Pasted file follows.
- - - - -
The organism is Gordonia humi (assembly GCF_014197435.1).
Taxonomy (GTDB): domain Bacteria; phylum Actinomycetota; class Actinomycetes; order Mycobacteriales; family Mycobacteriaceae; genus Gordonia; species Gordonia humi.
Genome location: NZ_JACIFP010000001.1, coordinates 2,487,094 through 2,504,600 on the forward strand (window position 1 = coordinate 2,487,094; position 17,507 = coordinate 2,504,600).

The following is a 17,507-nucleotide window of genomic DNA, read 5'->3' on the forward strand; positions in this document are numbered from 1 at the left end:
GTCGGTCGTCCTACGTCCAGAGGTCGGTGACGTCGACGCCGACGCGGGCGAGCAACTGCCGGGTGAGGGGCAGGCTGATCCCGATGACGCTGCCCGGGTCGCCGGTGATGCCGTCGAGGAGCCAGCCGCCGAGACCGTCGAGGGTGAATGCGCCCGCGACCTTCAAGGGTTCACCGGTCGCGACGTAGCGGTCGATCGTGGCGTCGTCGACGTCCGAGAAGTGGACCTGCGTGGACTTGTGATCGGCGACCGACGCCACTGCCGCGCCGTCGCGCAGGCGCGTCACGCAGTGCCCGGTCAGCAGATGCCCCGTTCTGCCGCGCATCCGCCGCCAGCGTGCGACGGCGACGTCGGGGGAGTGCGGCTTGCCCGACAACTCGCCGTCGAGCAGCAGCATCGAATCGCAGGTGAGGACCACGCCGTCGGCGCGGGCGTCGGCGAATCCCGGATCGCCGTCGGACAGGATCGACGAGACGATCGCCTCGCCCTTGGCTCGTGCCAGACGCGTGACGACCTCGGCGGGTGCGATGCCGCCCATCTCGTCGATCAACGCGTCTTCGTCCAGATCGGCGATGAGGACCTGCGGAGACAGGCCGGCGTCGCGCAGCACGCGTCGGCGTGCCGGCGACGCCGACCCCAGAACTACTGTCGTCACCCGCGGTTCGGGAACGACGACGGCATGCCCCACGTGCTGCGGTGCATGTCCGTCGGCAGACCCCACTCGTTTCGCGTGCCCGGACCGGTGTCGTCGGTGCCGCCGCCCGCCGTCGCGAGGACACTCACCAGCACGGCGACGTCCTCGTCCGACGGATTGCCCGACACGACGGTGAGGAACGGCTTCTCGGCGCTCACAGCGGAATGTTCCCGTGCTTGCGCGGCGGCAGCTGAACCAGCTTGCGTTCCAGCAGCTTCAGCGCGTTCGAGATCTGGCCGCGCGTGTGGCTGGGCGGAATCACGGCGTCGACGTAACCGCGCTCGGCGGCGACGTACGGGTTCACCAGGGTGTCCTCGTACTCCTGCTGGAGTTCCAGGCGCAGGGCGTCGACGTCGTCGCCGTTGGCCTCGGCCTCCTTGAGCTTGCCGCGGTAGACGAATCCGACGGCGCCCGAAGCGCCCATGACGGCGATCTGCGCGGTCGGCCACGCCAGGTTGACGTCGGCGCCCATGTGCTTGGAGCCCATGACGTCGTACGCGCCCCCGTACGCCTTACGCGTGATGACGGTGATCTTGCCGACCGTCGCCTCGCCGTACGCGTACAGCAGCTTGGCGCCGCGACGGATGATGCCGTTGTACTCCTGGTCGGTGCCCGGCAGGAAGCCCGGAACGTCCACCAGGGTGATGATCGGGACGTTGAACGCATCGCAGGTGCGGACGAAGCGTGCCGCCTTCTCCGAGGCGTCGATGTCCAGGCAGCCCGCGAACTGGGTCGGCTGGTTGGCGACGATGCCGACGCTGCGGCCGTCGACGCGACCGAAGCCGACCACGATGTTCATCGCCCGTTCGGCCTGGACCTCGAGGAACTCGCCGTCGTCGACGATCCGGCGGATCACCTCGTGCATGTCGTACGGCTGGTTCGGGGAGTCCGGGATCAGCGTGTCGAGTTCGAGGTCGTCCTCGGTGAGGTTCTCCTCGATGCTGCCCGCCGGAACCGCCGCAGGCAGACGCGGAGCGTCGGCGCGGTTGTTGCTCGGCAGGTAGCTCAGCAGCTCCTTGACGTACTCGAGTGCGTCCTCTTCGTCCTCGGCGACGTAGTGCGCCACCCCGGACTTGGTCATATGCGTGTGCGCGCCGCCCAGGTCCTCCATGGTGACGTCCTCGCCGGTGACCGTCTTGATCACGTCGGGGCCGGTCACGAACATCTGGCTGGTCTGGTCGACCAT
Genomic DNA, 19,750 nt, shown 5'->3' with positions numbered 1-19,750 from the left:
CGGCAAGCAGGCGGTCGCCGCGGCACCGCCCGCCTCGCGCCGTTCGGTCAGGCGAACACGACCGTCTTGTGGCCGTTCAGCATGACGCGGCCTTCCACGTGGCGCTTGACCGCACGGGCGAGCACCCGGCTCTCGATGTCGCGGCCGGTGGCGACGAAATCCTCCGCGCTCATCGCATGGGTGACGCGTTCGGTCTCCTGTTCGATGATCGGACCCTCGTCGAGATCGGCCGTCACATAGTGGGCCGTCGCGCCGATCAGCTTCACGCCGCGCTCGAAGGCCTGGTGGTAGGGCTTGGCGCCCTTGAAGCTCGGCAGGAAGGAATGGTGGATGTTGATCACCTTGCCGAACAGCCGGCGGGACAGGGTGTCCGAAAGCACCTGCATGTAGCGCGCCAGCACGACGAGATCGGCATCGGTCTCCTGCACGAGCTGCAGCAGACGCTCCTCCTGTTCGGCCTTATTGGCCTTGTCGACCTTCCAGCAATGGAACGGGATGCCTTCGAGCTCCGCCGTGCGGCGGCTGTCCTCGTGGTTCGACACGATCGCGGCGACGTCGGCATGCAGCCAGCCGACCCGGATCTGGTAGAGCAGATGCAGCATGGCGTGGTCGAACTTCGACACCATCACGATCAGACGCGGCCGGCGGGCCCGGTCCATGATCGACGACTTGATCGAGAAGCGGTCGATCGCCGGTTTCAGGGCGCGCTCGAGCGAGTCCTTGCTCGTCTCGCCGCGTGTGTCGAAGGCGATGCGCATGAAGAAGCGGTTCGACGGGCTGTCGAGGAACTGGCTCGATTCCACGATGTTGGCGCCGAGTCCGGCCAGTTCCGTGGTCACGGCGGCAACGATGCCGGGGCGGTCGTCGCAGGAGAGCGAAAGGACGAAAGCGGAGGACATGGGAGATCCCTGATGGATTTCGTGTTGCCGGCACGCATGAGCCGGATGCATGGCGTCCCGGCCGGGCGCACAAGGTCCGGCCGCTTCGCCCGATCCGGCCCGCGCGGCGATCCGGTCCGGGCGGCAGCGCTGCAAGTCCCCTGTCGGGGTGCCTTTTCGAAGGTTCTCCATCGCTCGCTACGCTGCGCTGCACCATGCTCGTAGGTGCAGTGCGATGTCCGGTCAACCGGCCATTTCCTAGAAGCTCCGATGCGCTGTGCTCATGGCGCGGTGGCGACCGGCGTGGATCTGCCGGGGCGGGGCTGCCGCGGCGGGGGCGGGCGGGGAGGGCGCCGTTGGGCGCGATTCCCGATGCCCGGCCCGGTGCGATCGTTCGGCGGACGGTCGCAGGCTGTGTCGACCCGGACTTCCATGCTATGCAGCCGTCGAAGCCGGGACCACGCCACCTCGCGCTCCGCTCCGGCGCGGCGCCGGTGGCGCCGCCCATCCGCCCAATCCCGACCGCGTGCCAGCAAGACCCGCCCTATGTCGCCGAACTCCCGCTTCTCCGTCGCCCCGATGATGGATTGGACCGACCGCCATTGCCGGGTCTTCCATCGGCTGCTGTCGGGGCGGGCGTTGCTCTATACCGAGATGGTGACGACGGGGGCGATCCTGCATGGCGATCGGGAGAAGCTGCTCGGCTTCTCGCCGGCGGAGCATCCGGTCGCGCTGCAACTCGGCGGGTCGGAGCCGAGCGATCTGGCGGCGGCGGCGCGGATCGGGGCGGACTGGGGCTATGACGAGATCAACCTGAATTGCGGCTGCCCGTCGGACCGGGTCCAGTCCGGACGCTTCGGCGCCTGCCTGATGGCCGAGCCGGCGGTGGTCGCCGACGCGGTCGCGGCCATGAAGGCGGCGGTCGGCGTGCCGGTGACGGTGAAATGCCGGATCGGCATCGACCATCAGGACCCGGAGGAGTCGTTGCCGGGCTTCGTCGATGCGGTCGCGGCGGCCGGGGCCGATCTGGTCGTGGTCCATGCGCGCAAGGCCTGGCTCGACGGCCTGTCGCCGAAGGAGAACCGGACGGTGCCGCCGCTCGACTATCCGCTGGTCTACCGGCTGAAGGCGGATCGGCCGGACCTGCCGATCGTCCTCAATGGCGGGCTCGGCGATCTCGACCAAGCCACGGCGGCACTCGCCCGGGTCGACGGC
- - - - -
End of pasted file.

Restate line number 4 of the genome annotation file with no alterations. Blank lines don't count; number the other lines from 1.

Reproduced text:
The following is a 17,507-nucleotide window of genomic DNA, read 5'->3' on the forward strand; positions in this document are numbered from 1 at the left end: